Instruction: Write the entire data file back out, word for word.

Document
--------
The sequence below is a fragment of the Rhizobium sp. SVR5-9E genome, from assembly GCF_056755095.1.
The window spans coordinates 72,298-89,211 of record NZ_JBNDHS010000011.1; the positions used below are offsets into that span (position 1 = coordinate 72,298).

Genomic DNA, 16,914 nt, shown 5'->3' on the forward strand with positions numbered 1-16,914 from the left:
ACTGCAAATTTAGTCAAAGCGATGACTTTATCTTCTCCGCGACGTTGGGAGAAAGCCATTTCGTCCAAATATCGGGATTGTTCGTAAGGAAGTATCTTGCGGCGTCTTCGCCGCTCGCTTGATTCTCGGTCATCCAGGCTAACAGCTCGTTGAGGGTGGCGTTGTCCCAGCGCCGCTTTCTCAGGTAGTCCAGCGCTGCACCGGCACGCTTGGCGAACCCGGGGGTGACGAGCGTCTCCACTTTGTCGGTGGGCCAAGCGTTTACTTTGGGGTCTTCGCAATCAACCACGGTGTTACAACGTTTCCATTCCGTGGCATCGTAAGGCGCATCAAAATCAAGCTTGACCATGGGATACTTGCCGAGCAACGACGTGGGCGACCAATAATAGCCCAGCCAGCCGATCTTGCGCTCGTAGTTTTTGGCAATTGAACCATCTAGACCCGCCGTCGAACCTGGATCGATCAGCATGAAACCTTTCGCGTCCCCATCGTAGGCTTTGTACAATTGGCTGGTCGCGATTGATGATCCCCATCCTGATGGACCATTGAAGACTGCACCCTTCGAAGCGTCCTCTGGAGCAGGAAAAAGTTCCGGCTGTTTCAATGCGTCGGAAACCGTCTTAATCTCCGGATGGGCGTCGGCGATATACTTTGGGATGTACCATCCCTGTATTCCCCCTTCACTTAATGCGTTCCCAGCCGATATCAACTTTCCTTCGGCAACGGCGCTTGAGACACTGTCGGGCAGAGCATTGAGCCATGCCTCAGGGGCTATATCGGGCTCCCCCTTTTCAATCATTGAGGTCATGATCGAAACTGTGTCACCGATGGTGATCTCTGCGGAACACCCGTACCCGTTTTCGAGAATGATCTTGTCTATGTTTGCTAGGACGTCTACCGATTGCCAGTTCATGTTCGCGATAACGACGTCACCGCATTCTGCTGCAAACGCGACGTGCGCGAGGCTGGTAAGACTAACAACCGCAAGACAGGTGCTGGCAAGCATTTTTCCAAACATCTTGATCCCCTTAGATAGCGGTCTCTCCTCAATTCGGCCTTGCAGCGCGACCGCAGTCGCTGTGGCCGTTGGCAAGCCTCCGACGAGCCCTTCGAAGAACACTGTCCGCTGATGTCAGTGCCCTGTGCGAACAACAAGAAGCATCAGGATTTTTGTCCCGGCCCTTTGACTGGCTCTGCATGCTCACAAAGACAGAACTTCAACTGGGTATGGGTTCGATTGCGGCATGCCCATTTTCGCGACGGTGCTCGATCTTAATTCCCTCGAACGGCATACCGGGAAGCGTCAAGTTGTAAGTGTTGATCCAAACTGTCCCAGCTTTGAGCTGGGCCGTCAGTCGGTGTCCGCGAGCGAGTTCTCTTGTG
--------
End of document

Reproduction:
The sequence below is a fragment of the Rhizobium sp. SVR5-9E genome, from assembly GCF_056755095.1.
The window spans coordinates 72,298-89,211 of record NZ_JBNDHS010000011.1; the positions used below are offsets into that span (position 1 = coordinate 72,298).

Genomic DNA, 16,914 nt, shown 5'->3' on the forward strand with positions numbered 1-16,914 from the left:
ACTGCAAATTTAGTCAAAGCGATGACTTTATCTTCTCCGCGACGTTGGGAGAAAGCCATTTCGTCCAAATATCGGGATTGTTCGTAAGGAAGTATCTTGCGGCGTCTTCGCCGCTCGCTTGATTCTCGGTCATCCAGGCTAACAGCTCGTTGAGGGTGGCGTTGTCCCAGCGCCGCTTTCTCAGGTAGTCCAGCGCTGCACCGGCACGCTTGGCGAACCCGGGGGTGACGAGCGTCTCCACTTTGTCGGTGGGCCAAGCGTTTACTTTGGGGTCTTCGCAATCAACCACGGTGTTACAACGTTTCCATTCCGTGGCATCGTAAGGCGCATCAAAATCAAGCTTGACCATGGGATACTTGCCGAGCAACGACGTGGGCGACCAATAATAGCCCAGCCAGCCGATCTTGCGCTCGTAGTTTTTGGCAATTGAACCATCTAGACCCGCCGTCGAACCTGGATCGATCAGCATGAAACCTTTCGCGTCCCCATCGTAGGCTTTGTACAATTGGCTGGTCGCGATTGATGATCCCCATCCTGATGGACCATTGAAGACTGCACCCTTCGAAGCGTCCTCTGGAGCAGGAAAAAGTTCCGGCTGTTTCAATGCGTCGGAAACCGTCTTAATCTCCGGATGGGCGTCGGCGATATACTTTGGGATGTACCATCCCTGTATTCCCCCTTCACTTAATGCGTTCCCAGCCGATATCAACTTTCCTTCGGCAACGGCGCTTGAGACACTGTCGGGCAGAGCATTGAGCCATGCCTCAGGGGCTATATCGGGCTCCCCCTTTTCAATCATTGAGGTCATGATCGAAACTGTGTCACCGATGGTGATCTCTGCGGAACACCCGTACCCGTTTTCGAGAATGATCTTGTCTATGTTTGCTAGGACGTCTACCGATTGCCAGTTCATGTTCGCGATAACGACGTCACCGCATTCTGCTGCAAACGCGACGTGCGCGAGGCTGGTAAGACTAACAACCGCAAGACAGGTGCTGGCAAGCATTTTTCCAAACATCTTGATCCCCTTAGATAGCGGTCTCTCCTCAATTCGGCCTTGCAGCGCGACCGCAGTCGCTGTGGCCGTTGGCAAGCCTCCGACGAGCCCTTCGAAGAACACTGTCCGCTGATGTCAGTGCCCTGTGCGAACAACAAGAAGCATCAGGATTTTTGTCCCGGCCCTTTGACTGGCTCTGCATGCTCACAAAGACAGAACTTCAACTGGGTATGGGTTCGATTGCGGCATGCCCATTTTCGCGACGGTGCTCGATCTTAATTCCCTCGAACGGCATACCGGGAAGCGTCAAGTTGTAAGTGTTGATCCAAACTGTCCCAGCTTTGAGCTGGGCCGTCAGTCGGTGTCCGCGAGCGAGTTCTCTTGTG